You can only do so much by reflecting on the past. Since there isn’t anything that can be done about past mistakes, it’s far more constructive to consider how your team can work differently in the future.
Workers crave development opportunities. Feedforward presents this opportunity. The person on the receiving end gains a better understanding of their task and can focus on ways to improve their work, which really centers on their potential for growth.
The person giving feedforward also learns to comment on work objectively and focus on positive, growth-oriented comments.
Listen to “PCTY Talks” host Shari Simpson and author Jason Lauritsen break down the differences between feedback and feedforward and how your organization stands to benefit from integrating a feedforward approach.
How you deliver feedforward will depend on the task and the structure of your team. It should be personal and aimed at professional development.
However, you may still find it useful to use a framework if you or your team are new to the feedforward format.
Fans of feedforward often use the R.E.P.A.I.R. method for performance management. It encourages open communication and understanding between team members. It stands for:
Let’s break down each of these sections.
It can help to think of feedforward as a form of knowledge transfer. The goal is to take the knowledge and experiences of supervisors and deliver them to their team in the form of suggestions for the future.
Feedforward helps foster career progression and improves confidence and knowledge in your field.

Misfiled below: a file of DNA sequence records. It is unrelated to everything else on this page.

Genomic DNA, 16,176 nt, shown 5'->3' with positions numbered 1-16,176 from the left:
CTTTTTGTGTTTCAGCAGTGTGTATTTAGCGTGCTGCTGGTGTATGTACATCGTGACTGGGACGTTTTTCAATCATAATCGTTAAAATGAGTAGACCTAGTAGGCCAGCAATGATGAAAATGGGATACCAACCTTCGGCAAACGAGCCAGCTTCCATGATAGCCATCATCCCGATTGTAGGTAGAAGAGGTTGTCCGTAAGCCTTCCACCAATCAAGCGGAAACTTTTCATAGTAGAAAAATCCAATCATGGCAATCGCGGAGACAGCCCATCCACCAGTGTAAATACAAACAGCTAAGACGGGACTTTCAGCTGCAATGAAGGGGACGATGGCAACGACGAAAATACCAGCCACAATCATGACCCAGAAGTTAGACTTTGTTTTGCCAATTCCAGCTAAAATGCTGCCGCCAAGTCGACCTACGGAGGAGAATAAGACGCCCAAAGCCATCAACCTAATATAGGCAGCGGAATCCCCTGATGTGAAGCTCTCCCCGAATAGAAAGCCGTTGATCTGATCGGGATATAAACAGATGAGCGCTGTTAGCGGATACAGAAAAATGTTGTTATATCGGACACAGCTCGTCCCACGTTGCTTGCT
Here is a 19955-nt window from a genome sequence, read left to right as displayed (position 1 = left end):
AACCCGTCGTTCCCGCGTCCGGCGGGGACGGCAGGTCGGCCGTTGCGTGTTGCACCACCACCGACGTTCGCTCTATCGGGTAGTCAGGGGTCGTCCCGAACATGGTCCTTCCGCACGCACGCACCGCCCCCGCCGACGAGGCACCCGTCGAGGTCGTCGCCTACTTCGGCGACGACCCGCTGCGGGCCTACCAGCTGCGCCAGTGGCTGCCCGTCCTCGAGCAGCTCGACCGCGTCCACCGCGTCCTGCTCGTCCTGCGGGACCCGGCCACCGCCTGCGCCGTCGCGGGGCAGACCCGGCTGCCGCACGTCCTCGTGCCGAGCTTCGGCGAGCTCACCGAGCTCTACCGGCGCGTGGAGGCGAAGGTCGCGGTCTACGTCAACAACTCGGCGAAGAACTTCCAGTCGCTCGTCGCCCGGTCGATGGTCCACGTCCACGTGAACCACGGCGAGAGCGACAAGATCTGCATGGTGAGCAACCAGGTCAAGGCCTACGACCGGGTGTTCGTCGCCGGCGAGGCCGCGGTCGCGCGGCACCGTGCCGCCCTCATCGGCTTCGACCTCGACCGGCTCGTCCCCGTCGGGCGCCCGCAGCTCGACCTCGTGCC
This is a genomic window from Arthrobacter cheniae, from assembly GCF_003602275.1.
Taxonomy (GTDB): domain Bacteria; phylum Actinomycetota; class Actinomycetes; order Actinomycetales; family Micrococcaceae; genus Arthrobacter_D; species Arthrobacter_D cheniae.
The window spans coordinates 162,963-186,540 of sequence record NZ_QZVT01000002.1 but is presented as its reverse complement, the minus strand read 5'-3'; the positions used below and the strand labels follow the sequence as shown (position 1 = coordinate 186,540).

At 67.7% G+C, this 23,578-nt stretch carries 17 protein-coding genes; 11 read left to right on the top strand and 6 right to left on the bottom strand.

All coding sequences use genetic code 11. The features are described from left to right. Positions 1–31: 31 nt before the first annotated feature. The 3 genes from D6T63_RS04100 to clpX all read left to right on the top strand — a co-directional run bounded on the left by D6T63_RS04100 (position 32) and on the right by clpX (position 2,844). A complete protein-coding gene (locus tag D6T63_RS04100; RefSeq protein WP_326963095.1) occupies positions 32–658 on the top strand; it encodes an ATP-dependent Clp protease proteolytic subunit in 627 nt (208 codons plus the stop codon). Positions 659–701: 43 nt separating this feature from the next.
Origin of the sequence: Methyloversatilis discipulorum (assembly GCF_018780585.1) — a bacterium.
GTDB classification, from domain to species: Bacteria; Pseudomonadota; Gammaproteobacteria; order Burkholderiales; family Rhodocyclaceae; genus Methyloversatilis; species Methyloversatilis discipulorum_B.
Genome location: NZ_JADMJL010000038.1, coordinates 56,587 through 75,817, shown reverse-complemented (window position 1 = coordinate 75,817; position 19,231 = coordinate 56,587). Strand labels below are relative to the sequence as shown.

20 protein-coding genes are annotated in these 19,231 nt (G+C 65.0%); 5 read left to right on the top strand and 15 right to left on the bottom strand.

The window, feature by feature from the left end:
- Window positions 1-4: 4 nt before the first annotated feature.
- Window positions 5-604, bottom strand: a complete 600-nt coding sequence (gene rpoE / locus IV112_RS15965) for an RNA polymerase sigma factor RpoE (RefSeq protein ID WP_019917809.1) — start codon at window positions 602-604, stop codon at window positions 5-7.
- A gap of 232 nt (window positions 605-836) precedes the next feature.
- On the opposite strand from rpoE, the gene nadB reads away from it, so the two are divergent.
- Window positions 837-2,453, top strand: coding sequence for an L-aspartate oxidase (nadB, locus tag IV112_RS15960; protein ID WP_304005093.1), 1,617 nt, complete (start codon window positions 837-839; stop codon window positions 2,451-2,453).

A major feature of feedforward is its ability to expand on ideas and introduce new processes into the business.
For example, instead of using a silencing statement like: “No, that wouldn’t work,” you'd use an amplifying statement: “That’s a great idea. Let’s discuss a few tweaks to work with our resources and see if we can implement that.”
Do you see how the second statement still acknowledges that there may be some practical challenges but also encourages and expands on the idea?
One of the major concerns with basic feedback is that it can easily descend into vague criticism. With a focus on positivity and future improvement, a feedforward framework helps to craft a specific response — letting your colleague know exactly how they can improve next time and what they can ask for support with.
Feedforward is authentic communication. It reframes criticism into suggestions for improvement without the need for inauthentic praise — although it’s great to include praise if the project has earned it.
Because honesty and communication are built into the structure of feedforward, you can safely use this framework without devolving into platitudes or dishonesty.
Feedforward creates a positive, lasting impact on the recipient and the provider. It creates space for the recipient to understand areas of strength and weakness, focusing on growing in their profession.
At the same time, the impact on the provider shouldn't be overlooked. Feedforward encourages supervisors to examine their own methods of commenting on work and may help to identify areas of bias or ways of improving your management style.